Written by Emma Chiao
Eating healthy foods before exercising can improve your workout, with the timing and specific supplements being important factors. The optimal nutrient intake before and after exercise can maximize its benefits and speed up the muscle recovery process.
According to Sports Nutrition teacher Cindy Peters, the types of food to eat or avoid depend on factors such as age, stress levels, exercise intensity and the specific sport. As a general rule, however, it is best to avoid anything spicy or with a high fat or sugar content right before exercising. Sugary foods such as soft drinks, maple syrup, potatoes, corn flakes or white rice can result in a glycemic effect where foods either release their glucose into the blood quickly after consumption or produce a gradual rise in blood glucose levels. Though high blood sugar can be harmful, sugar is still necessary for the body to function, and balance is essential. “A drop in blood sugar can leave the athlete tired, lightheaded and fatigued,” Peters wrote in an email.
It is best to opt for foods that are easier to digest and contain high levels of carbo- hydrates for energy and refueling. As for the timing, there are a little less restrictions with what your body is capable of digesting. “Snacks eaten within an hour before exercise or an event maintain blood sugar and make sure you aren’t hungry,” Peters wrote. “Slowly digested carbohydrates with a moderate to low glycemic effect work best.” Some of the best examples include yogurt, bananas, oatmeal, bean soup, lentils and apples.
Additionally, the length of your workout should impact your food intake. “If you are exercising for less than an hour, try bread, English muffins, bagels, crackers and pasta for high-carb and low-fat pre-exercise snacks,” Peters wrote. “Avoid high-fat proteins like cheese omelets and hamburgers because of the length of time they take to empty from the stomach.”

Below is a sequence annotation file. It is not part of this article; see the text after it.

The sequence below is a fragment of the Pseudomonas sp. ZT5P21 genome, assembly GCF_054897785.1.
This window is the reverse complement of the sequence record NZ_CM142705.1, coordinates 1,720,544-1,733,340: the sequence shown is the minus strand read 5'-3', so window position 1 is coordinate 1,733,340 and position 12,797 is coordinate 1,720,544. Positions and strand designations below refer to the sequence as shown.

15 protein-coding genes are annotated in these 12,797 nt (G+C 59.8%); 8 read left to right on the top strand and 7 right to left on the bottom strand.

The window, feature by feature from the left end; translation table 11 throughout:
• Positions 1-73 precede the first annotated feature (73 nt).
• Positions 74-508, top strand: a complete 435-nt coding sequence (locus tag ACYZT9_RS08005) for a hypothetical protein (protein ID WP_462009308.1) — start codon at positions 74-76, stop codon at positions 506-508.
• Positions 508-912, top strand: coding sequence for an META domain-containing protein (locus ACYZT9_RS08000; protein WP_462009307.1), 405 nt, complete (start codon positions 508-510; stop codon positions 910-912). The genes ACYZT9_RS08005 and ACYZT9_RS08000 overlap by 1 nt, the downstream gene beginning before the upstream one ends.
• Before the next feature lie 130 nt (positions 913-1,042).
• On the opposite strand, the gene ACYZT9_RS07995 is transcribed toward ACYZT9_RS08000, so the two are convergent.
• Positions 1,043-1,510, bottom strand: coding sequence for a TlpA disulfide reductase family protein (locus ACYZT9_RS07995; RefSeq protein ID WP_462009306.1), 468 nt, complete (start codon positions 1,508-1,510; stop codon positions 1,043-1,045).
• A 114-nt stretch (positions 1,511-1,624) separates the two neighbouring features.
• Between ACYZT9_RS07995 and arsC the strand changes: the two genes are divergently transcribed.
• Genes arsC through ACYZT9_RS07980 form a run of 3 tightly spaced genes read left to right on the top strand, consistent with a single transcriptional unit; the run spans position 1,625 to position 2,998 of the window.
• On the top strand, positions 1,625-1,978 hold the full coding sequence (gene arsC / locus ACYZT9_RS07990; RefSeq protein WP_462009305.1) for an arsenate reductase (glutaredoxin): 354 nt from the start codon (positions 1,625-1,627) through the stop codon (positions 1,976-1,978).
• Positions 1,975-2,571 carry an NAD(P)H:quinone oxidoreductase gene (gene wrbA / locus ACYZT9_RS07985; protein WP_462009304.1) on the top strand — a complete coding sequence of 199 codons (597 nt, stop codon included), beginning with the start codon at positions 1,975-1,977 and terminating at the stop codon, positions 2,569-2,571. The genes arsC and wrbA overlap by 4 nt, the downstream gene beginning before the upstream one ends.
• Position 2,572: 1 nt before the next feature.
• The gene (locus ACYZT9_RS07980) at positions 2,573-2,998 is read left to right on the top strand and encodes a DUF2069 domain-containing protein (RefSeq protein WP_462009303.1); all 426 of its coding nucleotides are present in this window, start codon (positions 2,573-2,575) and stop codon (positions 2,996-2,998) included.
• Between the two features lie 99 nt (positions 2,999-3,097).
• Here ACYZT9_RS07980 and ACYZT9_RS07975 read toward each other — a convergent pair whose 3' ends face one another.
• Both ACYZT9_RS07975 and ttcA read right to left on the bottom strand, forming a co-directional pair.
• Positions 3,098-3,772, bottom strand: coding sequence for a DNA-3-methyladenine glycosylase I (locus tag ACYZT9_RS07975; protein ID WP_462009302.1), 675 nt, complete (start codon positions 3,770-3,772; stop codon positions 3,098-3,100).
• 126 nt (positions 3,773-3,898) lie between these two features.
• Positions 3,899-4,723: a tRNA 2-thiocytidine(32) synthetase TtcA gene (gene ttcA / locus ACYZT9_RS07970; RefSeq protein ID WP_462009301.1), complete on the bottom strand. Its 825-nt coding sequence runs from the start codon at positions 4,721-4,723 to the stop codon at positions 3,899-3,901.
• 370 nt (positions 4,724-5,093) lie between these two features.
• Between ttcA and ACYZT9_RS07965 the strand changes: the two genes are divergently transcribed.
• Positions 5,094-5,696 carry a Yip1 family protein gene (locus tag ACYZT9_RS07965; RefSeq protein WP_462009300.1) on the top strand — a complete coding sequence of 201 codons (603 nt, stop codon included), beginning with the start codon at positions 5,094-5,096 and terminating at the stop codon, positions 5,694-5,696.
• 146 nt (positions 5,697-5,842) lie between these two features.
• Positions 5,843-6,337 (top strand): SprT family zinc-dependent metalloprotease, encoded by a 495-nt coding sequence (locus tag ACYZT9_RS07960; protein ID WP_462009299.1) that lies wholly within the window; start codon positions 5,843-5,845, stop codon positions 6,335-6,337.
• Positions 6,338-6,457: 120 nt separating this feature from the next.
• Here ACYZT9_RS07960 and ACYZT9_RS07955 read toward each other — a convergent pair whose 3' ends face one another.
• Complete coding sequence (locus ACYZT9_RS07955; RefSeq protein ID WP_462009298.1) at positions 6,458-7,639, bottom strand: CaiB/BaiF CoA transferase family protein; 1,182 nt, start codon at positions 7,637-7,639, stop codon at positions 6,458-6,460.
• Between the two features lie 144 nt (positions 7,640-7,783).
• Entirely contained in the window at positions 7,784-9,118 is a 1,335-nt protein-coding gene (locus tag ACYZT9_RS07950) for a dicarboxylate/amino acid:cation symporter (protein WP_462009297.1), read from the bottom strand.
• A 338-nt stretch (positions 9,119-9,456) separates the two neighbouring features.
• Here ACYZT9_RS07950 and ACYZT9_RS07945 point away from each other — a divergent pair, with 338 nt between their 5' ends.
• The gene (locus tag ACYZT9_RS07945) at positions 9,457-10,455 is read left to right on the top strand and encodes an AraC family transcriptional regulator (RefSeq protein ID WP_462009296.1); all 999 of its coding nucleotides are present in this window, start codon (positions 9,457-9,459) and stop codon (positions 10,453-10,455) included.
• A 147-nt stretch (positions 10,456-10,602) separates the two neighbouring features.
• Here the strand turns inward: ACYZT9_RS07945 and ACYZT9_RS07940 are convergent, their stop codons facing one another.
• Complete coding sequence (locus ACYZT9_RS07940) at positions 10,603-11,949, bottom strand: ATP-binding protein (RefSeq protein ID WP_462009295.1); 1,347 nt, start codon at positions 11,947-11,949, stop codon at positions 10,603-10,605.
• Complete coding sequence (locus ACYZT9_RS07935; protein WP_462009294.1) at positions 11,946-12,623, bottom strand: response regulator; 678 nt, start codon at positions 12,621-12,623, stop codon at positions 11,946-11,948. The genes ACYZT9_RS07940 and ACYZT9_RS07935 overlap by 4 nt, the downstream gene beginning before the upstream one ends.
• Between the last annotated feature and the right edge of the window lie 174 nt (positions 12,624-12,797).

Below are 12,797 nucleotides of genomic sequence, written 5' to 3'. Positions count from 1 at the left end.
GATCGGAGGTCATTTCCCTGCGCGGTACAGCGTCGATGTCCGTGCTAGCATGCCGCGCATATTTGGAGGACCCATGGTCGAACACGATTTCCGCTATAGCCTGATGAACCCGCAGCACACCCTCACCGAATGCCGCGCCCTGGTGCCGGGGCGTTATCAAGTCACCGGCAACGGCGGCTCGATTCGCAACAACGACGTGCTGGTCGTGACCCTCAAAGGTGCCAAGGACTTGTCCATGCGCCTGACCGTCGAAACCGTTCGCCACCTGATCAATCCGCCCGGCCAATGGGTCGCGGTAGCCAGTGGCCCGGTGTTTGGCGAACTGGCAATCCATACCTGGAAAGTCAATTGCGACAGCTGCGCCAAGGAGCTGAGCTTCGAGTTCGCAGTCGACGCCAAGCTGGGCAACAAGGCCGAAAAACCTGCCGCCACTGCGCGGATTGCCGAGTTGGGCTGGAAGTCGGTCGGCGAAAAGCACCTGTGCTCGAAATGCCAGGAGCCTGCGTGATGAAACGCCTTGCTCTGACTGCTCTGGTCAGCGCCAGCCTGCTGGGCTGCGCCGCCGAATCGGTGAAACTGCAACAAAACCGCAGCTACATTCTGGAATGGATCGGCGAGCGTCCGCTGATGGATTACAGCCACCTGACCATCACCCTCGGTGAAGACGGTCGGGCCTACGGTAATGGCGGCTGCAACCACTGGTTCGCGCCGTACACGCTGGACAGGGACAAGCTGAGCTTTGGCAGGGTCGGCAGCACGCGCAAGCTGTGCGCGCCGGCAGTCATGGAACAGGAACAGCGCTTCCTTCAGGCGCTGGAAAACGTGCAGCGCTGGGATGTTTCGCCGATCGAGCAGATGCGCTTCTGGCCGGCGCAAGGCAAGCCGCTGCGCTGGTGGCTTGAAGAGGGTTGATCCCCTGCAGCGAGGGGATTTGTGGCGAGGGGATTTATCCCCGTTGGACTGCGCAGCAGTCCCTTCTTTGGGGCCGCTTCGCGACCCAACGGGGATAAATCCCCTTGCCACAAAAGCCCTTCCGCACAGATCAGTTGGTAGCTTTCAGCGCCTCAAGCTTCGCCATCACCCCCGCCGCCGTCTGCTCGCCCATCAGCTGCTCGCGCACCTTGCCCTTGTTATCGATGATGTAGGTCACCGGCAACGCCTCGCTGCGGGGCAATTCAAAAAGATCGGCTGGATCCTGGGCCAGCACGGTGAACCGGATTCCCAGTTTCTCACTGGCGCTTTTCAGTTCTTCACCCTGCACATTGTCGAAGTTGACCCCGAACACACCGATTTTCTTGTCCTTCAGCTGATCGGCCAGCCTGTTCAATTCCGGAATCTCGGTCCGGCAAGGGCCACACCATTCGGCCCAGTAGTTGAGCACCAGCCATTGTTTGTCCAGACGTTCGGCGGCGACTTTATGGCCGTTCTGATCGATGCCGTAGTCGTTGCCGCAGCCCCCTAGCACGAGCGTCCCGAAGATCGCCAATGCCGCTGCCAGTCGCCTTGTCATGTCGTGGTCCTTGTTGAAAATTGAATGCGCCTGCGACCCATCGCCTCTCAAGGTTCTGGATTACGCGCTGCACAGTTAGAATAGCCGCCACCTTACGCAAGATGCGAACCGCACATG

After a workout, the main goal of the athlete should be to regain the fluid lost through sweat. Beverages such as juice supply not only water, but also carbs, vitamins and potassium. Even watery foods such as watermelon, grapes and soup can provide the necessary fluids. A carbohydrate-heavy post- workout meal can also supply beneficial nutrients for recovery. “Consume carb-rich foods and beverages within 15 minutes a er workout to optimize muscle glycogen replenishment,” she wrote. “Protein and carbs stimulate the action of insulin, a hormone that transports glucose from the blood into the muscles.” It is recommended to eat protein along with carbohydrates such as milk and cereal, turkey on a bagel, spaghetti with meat sauce or an energy bar with six grams of protein.
Peters also stressed the importance of shunning fad diets or diet myths. A common misconception is that a lot of protein is required when exercising; in actuality, balance is key. Recent discoveries show that certain vegetables, such as carrots and parsnips, should be avoided before exercising due to higher glycemic levels. As for beverages, water is always the best option, just not ice water. This is because of the shock that a body can experience when its recently-warmed-up innards are exposed to ice water. However, sports drinks in moderation can also help replenish electrolytes and speed up recovery.
Having the essential nutrients for exercise starts with basic foods and intuitive eating. “Carbohydrate-rich grains, fruits and vegetables are the best foundation for every type of training program,” Peters wrote. “Know your body and its reactions to food.”